Elizabeth Bacon Custer. Wife of General George A. Custer. On June 25, 1876, Elizabeth and other women whose husbands were on a campaign gathered in her home to cope with their anxiety together. They "tried to find some slight surcease from trouble in the old hymns. . . The words of the hymn,  “E’en though a cross it be,  Nearer my God to Thee,”  came forth with almost a sob from every throat." They couldn't know that on that day, their husbands were dying in the Battle of Li...

Elizabeth Bacon Custer. Wife of General George A. Custer. On June 25, 1876, Elizabeth and other women whose husbands were on a campaign gathered in her home to cope with their anxiety together. They "tried to find some slight surcease from trouble in the old hymns. . . The words of the hymn, “E’en though a cross it be, Nearer my God to Thee,” came forth with almost a sob from every throat." They couldn't know that on that day, their husbands were dying in the Battle of Li...

Elizabeth "Libbie" B. Custer, wife of General George Armstrong Custer. My favorite photo of Libbie. A quote by Libbie years after his death "I believe he had many enemies there, and none of them were Indians."

Elizabeth "Libbie" B. Custer, wife of General George Armstrong Custer. My favorite photo of Libbie. A quote by Libbie years after his death "I believe he had many enemies there, and none of them were Indians."

Sharpshooter Annie Oakley while touring with Buffalo Bill's Wild West show, 1890.

Sharpshooter Annie Oakley while touring with Buffalo Bill's Wild West show, 1890.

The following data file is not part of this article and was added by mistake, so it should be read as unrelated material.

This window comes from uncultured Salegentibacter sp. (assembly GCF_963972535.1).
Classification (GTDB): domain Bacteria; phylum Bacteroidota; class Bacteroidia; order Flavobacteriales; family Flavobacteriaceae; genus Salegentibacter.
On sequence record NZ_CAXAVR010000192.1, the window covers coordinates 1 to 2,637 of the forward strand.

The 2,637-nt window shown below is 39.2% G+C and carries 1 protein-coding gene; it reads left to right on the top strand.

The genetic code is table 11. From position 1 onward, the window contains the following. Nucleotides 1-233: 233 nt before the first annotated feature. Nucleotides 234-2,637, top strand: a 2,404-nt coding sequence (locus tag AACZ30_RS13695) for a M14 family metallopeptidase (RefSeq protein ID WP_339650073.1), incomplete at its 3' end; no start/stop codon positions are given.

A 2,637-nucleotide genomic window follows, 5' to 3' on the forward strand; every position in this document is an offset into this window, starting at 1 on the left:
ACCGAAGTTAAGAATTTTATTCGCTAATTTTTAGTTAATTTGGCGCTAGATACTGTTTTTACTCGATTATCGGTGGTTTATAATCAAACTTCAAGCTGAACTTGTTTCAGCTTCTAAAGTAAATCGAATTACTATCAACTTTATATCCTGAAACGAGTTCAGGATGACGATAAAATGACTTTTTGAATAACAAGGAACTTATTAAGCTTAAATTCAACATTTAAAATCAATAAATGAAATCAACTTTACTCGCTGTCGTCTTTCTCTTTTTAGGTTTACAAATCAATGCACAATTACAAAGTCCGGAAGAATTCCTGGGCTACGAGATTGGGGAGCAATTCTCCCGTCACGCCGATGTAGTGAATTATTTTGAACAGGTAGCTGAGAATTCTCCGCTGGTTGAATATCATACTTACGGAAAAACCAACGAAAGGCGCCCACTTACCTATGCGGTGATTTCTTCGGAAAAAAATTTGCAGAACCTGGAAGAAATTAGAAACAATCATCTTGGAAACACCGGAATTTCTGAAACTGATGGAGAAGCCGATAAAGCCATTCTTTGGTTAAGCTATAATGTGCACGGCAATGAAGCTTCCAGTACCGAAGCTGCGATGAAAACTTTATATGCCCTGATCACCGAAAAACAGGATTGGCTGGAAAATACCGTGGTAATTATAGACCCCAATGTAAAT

It was Sunday, June 25th 1876. Libbie, who was at Fort Lincoln had invited a couple of women to her room to spend time together. They sang hymns, and talked about their husbands. Ironically, this was the very day Custer and 5 troops of the 7th Calvary, 231 men in all attacked the Sioux Village. All were killed. On July 5th, Libbie had been told the news of her husbands death. She felt that her own life might as well be over as well. Libbie was 34 years of age.

It was Sunday, June 25th 1876. Libbie, who was at Fort Lincoln had invited a couple of women to her room to spend time together. They sang hymns, and talked about their husbands. Ironically, this was the very day Custer and 5 troops of the 7th Calvary, 231 men in all attacked the Sioux Village. All were killed. On July 5th, Libbie had been told the news of her husbands death. She felt that her own life might as well be over as well. Libbie was 34 years of age.

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